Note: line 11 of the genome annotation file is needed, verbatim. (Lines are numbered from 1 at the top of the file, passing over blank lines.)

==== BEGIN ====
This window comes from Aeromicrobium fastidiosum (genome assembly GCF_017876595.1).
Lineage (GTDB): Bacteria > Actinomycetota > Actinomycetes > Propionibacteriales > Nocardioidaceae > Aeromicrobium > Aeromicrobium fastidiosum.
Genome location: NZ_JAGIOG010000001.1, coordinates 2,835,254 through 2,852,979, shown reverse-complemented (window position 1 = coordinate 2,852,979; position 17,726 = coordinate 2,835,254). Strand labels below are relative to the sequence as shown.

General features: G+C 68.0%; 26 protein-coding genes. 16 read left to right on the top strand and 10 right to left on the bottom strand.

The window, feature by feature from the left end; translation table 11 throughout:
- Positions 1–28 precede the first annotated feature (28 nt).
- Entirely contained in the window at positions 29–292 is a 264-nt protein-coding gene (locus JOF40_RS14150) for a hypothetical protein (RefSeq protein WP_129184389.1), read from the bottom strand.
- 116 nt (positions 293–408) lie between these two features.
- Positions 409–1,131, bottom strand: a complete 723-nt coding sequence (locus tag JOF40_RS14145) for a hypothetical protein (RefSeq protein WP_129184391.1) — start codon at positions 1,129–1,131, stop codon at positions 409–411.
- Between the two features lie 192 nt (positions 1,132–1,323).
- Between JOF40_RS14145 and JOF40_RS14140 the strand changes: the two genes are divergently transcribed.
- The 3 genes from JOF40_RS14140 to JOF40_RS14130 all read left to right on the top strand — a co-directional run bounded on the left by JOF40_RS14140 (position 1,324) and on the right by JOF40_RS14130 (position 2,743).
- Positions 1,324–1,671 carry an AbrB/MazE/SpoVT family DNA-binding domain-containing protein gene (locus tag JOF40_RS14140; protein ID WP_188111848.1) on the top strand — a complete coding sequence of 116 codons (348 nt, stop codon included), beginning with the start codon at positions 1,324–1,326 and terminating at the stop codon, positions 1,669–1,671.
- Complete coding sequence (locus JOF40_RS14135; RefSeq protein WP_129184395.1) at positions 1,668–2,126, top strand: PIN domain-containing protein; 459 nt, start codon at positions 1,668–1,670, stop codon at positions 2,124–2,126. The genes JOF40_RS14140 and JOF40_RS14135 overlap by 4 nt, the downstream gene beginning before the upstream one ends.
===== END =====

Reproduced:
- Between JOF40_RS14145 and JOF40_RS14140 the strand changes: the two genes are divergently transcribed.